The iPad Pro now runs on the same M1 processor as recent Macs. This gives the high-end tablets a considerable speed boost: The CPU is 50 percent faster than last year’s iPad Pro, with 40 percent faster graphics, according to Apple. The other big change is specific to the larger 12.9-inch model, which now uses Mini-LED technology on the LCD display for backlighting. Apple calls this Liquid Retina XDR as it attempts to match the quality out of its pricey Pro Display XDR monitor (read: better contrast, colors, and brightness).
Be sure to read our full rundown of the new iPad Pro features.
The USB-C port on both iPad Pro models now supports Thunderbolt, so you can hook your iPad up to multiple monitors or storage devices, and that connector port has much faster data transfer speeds. There’s also the option to add 5G connectivity to your iPad Pro so you can get high-speed internet in the park, in the Uber, and on the ferry. Peculiarly, Apple took a page from Facebook’s Portal: The new iPad Pro’s selfie camera has such a wide field of view that it can zoom in and follow you around during video calls, ensuring you never leave the frame.
The 11-incher starts at $799, and the 12.9-inch model starts at $1,099. Preorders start on April 30, and the tablets will ship in May.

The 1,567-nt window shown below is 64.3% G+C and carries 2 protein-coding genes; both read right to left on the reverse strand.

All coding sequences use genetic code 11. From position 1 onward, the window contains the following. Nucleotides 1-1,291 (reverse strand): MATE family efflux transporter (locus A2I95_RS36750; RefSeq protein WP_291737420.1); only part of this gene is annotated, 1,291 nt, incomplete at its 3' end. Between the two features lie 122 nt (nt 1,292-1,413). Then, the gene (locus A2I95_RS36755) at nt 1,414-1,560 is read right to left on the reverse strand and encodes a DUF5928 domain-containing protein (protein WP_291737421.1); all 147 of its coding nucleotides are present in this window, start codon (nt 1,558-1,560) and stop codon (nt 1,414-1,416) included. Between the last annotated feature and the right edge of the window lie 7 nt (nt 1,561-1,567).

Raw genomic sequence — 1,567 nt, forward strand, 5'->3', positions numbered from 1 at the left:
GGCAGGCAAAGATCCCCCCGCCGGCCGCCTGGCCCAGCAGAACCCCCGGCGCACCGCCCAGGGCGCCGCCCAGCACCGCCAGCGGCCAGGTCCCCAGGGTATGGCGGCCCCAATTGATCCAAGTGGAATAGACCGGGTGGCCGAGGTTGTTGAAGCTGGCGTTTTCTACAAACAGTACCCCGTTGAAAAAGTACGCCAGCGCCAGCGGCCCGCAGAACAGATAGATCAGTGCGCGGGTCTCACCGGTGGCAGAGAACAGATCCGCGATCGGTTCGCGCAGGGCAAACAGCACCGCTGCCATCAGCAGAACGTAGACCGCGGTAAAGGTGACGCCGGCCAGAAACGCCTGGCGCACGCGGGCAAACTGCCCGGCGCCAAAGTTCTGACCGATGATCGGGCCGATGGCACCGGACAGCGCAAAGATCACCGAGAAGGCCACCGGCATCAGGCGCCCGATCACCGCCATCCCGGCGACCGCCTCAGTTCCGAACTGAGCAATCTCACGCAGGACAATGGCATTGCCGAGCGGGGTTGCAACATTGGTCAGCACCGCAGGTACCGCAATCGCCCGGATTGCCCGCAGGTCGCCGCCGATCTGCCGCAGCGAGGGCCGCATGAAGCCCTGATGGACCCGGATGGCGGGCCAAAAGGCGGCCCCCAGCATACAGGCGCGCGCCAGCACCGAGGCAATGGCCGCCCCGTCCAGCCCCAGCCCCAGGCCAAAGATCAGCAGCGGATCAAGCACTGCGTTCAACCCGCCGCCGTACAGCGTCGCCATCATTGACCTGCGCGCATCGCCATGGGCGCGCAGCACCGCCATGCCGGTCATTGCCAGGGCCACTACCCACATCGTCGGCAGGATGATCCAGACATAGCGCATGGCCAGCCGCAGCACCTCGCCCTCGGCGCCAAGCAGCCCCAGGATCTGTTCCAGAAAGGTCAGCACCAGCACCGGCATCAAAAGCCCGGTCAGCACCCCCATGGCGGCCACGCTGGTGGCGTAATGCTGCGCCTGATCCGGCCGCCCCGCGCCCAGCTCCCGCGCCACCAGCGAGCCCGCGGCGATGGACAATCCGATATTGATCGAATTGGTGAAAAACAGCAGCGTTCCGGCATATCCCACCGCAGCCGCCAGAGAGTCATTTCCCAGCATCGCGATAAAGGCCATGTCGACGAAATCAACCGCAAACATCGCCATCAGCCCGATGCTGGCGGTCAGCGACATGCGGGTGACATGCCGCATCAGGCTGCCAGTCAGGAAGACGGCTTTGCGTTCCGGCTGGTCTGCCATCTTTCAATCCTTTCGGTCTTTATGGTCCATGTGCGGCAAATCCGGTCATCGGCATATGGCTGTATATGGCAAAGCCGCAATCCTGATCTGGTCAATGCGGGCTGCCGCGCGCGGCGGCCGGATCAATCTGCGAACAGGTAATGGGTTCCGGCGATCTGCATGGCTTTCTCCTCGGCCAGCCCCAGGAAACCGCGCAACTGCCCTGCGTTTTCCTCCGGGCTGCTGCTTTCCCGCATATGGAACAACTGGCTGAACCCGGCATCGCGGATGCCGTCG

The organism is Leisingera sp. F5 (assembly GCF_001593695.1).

Apple TV 4K
The Apple TV 4K is getting some pretty compelling upgrades, most relying heavily on the added speed from the newest A12 Bionic chip that’s now inside. The new silicon allows high-frame-rate HDR—perfect for sports fans and for those shooting 5K at 60 frames per second on the iPhone 12 Pro.
The tiny box that connects to your TV looks the same as before but now comes with a 100-percent-recycled-aluminum remote that’s been fully redesigned. A clickable, touch-sensitive pad sits in the middle of the silver clicker, with all-new power and mute buttons, and a iPhone-mirroring Siri button on the side.
The most exciting feature of the new Apple TV 4K for cinephiles is a special color-calibration tool that pairs your iPhone with the TV 4K, allowing it to use your camera to ensure your TV is perfectly calibrated to what’s appearing on-screen, thus bypassing many of the complicated menus in modern TVs. Time will tell how well this works, but it seems similar to the EZCal app (available for iPhone and Galaxy phones) that Samsung announced during CES this January.